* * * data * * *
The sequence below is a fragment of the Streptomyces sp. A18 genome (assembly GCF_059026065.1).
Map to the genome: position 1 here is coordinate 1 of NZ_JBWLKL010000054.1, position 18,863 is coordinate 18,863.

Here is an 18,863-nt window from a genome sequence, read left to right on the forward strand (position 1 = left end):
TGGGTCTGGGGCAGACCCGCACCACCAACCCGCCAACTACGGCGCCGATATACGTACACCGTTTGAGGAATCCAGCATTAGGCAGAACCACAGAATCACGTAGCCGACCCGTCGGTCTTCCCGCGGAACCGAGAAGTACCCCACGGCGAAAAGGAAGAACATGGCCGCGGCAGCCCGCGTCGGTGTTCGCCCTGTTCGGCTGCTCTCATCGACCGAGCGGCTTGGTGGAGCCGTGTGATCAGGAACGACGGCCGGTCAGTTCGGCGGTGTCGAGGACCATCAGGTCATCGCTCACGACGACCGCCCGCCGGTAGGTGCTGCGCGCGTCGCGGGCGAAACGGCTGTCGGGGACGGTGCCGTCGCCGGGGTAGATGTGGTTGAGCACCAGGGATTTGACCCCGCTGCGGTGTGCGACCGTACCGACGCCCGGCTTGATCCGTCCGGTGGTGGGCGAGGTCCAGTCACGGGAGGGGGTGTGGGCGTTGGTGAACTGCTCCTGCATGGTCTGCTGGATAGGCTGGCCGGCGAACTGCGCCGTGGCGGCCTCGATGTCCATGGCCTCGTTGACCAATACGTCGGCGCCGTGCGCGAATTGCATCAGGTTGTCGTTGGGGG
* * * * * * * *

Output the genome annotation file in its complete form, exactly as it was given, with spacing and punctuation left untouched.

The sequence below is a fragment of the Streptomyces sp. A18 genome (assembly GCF_059026065.1).
Map to the genome: position 1 here is coordinate 1 of NZ_JBWLKL010000054.1, position 18,863 is coordinate 18,863.

Here is an 18,863-nt window from a genome sequence, read left to right on the forward strand (position 1 = left end):
TGGGTCTGGGGCAGACCCGCACCACCAACCCGCCAACTACGGCGCCGATATACGTACACCGTTTGAGGAATCCAGCATTAGGCAGAACCACAGAATCACGTAGCCGACCCGTCGGTCTTCCCGCGGAACCGAGAAGTACCCCACGGCGAAAAGGAAGAACATGGCCGCGGCAGCCCGCGTCGGTGTTCGCCCTGTTCGGCTGCTCTCATCGACCGAGCGGCTTGGTGGAGCCGTGTGATCAGGAACGACGGCCGGTCAGTTCGGCGGTGTCGAGGACCATCAGGTCATCGCTCACGACGACCGCCCGCCGGTAGGTGCTGCGCGCGTCGCGGGCGAAACGGCTGTCGGGGACGGTGCCGTCGCCGGGGTAGATGTGGTTGAGCACCAGGGATTTGACCCCGCTGCGGTGTGCGACCGTACCGACGCCCGGCTTGATCCGTCCGGTGGTGGGCGAGGTCCAGTCACGGGAGGGGGTGTGGGCGTTGGTGAACTGCTCCTGCATGGTCTGCTGGATAGGCTGGCCGGCGAACTGCGCCGTGGCGGCCTCGATGTCCATGGCCTCGTTGACCAATACGTCGGCGCCGTGCGCGAATTGCATCAGGTTGTCGTTGGGGG